'Isn't your partner a star!' The 10 things you should never, ever say to a new mum.

"So, when are you due?"

I was three weeks postpartum and waiting for my takeaway coffee.

This was just an innocent mistake of course, but at the time, it really stung.

WATCH: It's okay if your first and second pregnancy symptoms don't match. Post continues after video.

Video: Dr. Joseph Sgroi YouTube Channel.

When I brought up the topic in my mother’s group chat I thought, 'Surely this would be the worst comment any of us had encountered'. But according to my own personal focus group for new mum horror stories, this is just the tip of the postpartum iceberg. Before long, my phone was nearly vibrating itself off the table with WhatsApp notifications.

Being asked if you’re pregnant after your little miracle has left your body is just one of the most self-esteem bashing things a new mum can encounter. 

So strap in as we journey through the top 10 worst things to say to a new mum...

1. "Rough night?"

Okay, I’m starting off gently here. Who doesn’t hate being asked if they’re exhausted or sick on a day when you’re actually totally feeling yourself? 'Nope, this is just my face!'

Adding insult to injury, I’ve only been asked this question after the nights my baby has, mercifully, slept through.

2. "Don't worry, you'll lose weight with breastfeeding."

Firstly, I wasn’t worried, thanks! 

Secondly, it’s not necessarily true. Breastfeeding does result in a higher daily energy output, but studies on this one have failed to show anything more than a trivial difference between breastfeeding and non-breastfeeding mums.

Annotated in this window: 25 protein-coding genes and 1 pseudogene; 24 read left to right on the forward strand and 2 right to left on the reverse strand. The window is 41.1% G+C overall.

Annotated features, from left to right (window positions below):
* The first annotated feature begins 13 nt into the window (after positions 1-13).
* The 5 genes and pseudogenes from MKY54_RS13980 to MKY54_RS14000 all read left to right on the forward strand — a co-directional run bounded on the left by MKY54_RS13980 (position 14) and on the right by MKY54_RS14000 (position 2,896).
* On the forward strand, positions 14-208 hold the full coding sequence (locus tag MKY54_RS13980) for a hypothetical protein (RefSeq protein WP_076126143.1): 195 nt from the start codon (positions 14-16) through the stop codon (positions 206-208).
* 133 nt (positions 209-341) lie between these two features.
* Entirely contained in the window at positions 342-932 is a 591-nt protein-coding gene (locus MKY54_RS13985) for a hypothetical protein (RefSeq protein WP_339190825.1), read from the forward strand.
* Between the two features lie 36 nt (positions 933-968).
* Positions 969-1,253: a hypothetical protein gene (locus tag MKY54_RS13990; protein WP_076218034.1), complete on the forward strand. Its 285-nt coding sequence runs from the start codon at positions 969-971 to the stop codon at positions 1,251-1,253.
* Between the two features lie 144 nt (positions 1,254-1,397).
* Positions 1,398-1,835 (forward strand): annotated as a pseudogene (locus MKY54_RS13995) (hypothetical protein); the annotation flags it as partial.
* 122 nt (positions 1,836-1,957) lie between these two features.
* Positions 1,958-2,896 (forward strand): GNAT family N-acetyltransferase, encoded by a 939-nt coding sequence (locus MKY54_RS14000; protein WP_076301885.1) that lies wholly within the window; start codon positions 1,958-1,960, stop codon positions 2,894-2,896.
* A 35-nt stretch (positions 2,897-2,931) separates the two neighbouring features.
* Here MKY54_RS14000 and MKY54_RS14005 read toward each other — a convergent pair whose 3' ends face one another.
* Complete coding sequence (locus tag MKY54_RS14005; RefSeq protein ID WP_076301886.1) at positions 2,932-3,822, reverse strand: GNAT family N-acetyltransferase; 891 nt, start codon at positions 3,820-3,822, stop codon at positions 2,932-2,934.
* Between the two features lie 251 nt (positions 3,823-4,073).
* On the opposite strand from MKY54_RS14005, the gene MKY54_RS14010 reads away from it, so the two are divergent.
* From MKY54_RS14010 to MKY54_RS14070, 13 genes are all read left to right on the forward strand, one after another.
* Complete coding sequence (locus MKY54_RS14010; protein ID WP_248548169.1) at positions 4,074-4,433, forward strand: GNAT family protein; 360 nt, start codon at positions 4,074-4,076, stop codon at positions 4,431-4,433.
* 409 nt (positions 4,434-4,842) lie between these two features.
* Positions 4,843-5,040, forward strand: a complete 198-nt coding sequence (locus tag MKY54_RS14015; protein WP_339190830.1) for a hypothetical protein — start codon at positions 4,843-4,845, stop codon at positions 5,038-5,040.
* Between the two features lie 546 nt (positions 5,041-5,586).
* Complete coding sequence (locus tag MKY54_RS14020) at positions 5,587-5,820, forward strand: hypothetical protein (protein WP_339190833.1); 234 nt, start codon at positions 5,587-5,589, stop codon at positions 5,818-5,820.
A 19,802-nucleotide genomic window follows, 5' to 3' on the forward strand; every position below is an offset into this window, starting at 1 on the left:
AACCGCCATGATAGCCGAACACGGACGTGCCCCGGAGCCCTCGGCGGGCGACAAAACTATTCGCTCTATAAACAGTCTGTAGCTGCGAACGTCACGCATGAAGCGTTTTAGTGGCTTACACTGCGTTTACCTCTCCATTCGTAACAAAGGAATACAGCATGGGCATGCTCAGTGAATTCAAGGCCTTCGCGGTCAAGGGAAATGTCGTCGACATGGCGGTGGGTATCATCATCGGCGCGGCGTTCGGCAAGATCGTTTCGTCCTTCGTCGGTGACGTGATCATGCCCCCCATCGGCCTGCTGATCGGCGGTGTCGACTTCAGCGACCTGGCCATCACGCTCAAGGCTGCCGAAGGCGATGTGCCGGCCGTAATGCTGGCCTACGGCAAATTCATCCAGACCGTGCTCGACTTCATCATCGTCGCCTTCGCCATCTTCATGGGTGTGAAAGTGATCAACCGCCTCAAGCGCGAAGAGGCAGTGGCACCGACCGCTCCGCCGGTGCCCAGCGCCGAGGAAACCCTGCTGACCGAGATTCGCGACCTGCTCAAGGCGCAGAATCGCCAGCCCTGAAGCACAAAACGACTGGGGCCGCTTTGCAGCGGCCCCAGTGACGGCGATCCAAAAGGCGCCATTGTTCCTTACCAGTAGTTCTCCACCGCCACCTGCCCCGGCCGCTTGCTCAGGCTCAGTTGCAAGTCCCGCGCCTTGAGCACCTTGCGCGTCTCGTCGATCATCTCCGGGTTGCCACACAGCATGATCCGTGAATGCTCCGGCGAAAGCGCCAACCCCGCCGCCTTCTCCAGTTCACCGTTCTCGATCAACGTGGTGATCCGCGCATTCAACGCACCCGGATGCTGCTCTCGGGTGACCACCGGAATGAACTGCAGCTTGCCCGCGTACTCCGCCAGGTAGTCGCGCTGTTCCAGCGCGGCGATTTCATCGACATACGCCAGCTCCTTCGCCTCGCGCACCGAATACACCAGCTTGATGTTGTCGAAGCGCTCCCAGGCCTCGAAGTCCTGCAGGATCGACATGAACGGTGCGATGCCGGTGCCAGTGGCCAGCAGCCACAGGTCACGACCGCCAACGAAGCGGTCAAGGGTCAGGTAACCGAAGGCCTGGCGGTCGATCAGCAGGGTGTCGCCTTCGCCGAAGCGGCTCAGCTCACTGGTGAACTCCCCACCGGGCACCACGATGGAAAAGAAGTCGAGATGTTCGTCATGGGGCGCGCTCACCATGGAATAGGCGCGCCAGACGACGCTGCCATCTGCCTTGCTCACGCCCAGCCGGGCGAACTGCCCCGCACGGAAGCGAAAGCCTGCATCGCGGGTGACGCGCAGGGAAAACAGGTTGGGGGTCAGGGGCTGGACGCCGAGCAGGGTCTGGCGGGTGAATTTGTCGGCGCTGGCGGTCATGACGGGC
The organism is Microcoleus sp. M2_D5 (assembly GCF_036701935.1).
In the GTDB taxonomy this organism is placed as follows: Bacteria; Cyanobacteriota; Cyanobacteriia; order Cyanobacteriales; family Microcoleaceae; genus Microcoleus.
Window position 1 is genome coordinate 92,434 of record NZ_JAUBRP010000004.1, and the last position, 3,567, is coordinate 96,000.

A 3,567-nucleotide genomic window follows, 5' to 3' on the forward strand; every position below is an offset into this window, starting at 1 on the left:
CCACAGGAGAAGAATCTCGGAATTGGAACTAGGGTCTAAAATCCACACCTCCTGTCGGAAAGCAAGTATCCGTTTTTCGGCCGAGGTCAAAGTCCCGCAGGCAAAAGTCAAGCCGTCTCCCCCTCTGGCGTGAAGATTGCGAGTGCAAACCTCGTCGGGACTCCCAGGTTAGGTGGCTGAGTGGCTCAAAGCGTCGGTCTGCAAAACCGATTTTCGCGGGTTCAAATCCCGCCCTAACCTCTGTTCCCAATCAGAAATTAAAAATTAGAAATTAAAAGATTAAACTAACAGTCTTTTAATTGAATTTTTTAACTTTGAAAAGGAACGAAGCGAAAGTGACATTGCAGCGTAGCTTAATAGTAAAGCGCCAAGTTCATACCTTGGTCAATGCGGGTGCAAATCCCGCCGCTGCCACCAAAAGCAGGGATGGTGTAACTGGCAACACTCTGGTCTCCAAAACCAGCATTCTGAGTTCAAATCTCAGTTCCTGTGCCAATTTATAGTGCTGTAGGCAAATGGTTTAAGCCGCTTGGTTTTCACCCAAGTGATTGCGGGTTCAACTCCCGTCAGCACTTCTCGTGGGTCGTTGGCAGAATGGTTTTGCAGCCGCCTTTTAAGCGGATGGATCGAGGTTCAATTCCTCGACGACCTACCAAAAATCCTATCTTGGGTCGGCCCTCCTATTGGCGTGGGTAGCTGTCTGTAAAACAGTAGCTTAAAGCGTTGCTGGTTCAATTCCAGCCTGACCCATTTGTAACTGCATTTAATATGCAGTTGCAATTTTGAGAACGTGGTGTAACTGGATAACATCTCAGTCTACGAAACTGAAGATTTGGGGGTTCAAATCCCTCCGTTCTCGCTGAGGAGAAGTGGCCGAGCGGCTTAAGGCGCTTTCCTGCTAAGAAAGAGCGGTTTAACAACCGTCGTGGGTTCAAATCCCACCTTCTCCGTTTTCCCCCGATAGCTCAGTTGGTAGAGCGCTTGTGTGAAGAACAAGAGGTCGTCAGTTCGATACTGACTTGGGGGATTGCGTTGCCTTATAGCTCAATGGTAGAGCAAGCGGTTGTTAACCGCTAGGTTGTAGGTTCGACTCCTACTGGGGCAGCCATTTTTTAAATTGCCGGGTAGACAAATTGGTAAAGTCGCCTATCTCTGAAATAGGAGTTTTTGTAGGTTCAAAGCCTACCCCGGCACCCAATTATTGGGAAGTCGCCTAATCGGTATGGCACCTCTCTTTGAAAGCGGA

The reality is, a person’s body size is determined by numerous internal, external, and genetic factors. Commenting on someone else’s size is never okay. And it is never acceptable to assess a postpartum woman’s body and assume she could, should, or will lose weight. 


3. "Oh, you've really bounced back!"

On that note, it’s important to mention that even seemingly positive body critiques can be really harmful to new mums. Bounce-back rhetoric is capital-P Problematic. 

For some, this would be received as nothing other than a nice compliment, but to those of us with a history of body image issues, disordered eating, or actual eating disorders, this 'compliment' says a lot more about the person giving it than it does about you. 

It serves as a reminder that as women, postpartum or not, our bodies are being watched, studied, and judged. It also alludes to a belief that our bodies are not okay, just as many are, forever changed by the miracle they have just birthed. 

4. "Is he a good baby?"

'Uh, no. He’s actually a real dud.'

Seriously, let’s not be categorising babies as "good" and "bad". They’re babies for goodness sake. They’re all absolute miracles in their own right. 

5. "My, what a big baby!" 

This might seem like an innocuous observation, but to a new mum, I can tell you that observations on your baby’s size, shape, appetite, sleep habits, milestones, and temperament are triggering to some new mums. 

A new mum’s impulse to compare their baby to others around them is strong, and having strangers or loved ones draw attention to something 'unusual' about their baby can be just plain stressful.

6. "Oh, you're giving her formula?"